I decide to give it a story. It wasn't just any old rock mine, it was a "rock-candy" mine! At the end, I dresssed up like a prospector (with a big paper mache hat that I had made-I looked like "Yosemite Sam") and built a little mine cart to keep candy in. I also made cardboard standees of barrels of dynamite and a little cardboard detonator that was hooked up to strobe lights and a little thunder sfx box and I would pretend to blow up the mine as the kids left. (I wish I had pictures-I'm sure my friends with digital cameras do. I'll have to bug them about it).
I remember one year, I had so much hooked up and a fuse blew. All the lights went out and everyone cheered-they thought it was part of the show. Meanwhile, I'm running around with a falshlight trying to find the circuit breaker.
Adults would come up and I'd offer them candy. They declined and said that they just came up to see the show (and even applauded one time). One kid actually had the gall to say that they liked it better last year. ("Everyone's a critic.")
Yes, Halloween was great. That was before kids. Now, it's a whole different experience-but just as rewarding if not more so!
I keep thinking that until they turn 13, my kids will think that I'm the coolest dad but after that, I can just hear, "Dad, your not going to put out the Halloween stuff out again this year are you? My friends will see."
Here's a video "Ride-through" of the mine tunnel that I built for 2003:
...and here's the "new and improved" tunnel built the following year (2004):
One year, I decided to build the coffin-where the guy is trying to get saying, "lemmeouttahere!".So, I went to Home Depot, bought some MDF particle board, some molding, etc. and built it. It turned out great-but it was heavier than Hell!!!!
Every year it was a big ordeal-I constantly had to get a neighbor or a good friend to help me move it into place.
I sculpted the hands. The lid was made from styrofoam. I built a mechanism inside that would open and close the lid. I put it on a folding card table and put a skirt around it and whah-lah! A coffin.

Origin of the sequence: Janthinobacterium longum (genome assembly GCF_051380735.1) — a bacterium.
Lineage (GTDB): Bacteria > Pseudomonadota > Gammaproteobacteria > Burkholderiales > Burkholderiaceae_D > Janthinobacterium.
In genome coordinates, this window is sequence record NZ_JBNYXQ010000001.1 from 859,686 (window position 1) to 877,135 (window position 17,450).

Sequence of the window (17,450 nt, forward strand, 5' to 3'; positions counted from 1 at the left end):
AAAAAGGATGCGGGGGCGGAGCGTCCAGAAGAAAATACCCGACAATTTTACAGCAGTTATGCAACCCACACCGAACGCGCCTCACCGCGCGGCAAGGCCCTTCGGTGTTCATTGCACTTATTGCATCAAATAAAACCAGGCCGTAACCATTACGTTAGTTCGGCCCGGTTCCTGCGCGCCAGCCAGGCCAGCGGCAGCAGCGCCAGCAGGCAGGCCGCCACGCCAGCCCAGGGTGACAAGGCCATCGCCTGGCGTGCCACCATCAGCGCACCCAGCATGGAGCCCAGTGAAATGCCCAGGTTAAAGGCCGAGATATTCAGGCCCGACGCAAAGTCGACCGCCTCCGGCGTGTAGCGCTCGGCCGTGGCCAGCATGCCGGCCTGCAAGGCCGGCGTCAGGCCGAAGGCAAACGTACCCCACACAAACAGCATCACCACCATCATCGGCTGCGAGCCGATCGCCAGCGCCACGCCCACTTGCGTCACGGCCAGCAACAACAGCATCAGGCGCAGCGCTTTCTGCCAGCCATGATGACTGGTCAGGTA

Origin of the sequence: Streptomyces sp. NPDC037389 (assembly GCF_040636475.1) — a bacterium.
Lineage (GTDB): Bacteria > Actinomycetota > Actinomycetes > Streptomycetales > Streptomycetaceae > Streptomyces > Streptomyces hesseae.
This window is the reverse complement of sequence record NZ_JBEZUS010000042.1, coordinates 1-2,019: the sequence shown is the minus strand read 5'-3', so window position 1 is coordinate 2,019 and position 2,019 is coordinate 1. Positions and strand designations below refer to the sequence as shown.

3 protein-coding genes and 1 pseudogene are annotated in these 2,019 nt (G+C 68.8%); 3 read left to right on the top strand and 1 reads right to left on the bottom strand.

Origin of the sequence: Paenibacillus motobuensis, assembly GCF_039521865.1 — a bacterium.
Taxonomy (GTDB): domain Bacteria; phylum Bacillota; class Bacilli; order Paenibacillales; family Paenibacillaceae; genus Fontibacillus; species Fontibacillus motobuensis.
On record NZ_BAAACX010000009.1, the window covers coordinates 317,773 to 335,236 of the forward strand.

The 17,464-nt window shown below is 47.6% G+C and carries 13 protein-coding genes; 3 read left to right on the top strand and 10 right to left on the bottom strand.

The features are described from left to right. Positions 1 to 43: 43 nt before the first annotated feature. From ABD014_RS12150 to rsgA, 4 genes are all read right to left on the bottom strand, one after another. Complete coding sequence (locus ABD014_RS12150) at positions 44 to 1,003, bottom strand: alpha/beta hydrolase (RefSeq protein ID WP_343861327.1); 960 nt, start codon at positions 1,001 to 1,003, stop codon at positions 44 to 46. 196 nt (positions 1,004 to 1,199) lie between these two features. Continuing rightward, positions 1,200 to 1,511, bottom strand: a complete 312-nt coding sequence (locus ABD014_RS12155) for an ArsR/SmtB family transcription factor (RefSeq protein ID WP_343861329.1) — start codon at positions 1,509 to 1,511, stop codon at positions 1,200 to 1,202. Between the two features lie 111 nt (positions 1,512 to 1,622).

The mechanism worked great-for about 10 minutes, then the motor burned out, Not enough torque, I guess. Here's basically how I got it to work:
I sculpted the hands by first making a wire frame.
Then I covered it with wire mesh, then foil to create the bulk.
I then covered it with RigidWrap (plastercloth). I then used a product called Das Pronto*(It's an air-hardening modeling clay). The clay graps on to the natural tooth/coarseness of the plastercloth. It has a fast working time. It usually cures within a few minutes but you can keep it pliable by applying a bit of water to it as you work with it (Tip: ofr storage, keep it in a ziploc plastic bag with a few drops of water in it.). It can then be sanded to a smooth finish.
*Das Pronto-the name suggests that it might be a German-Mexican mix. but now, the package just calls it 'DAS'-and it's made in Italy! Go figure...
I drilled a few holes in the styrofoam lid and mounted candlesticks on the top. I left them a bit loose so when the lid rose up and down, the candlsticks would wabble like they were about to fall over. The candlesticks were a wood craft bought froma local craft store (Michael's) and I faux finished it to look like brass, etc. The candles I made by taking plastic pipe and applying hot glue to make it look like the candle was dripping. (But that's for another post.)
So here's the final result:
THE HATBOX GHOST
For those that don't know (and for good reason-beacause they're not geeks like me and have a life-whatever...) there was a character in the Disneyland Haunted Mansion when it first opended up called the Hatbpx Ghost. It was nearby wear the bride (with the beating heart) currently is now in the attic. For some reason, mostly because th effect didn't totally work, they removed it from the attraction (not "the ride"-the "attraction"!). Well. it has created lots of talk by haunted Mansion fans alike.
Here's a picture of the actual Hatbox Ghost from the attraction:
So I decided one day to make one!
I gotta tell you this story....So, I make this skull from a photo in 'The 'E-ticket' fanzine out of Sculpey.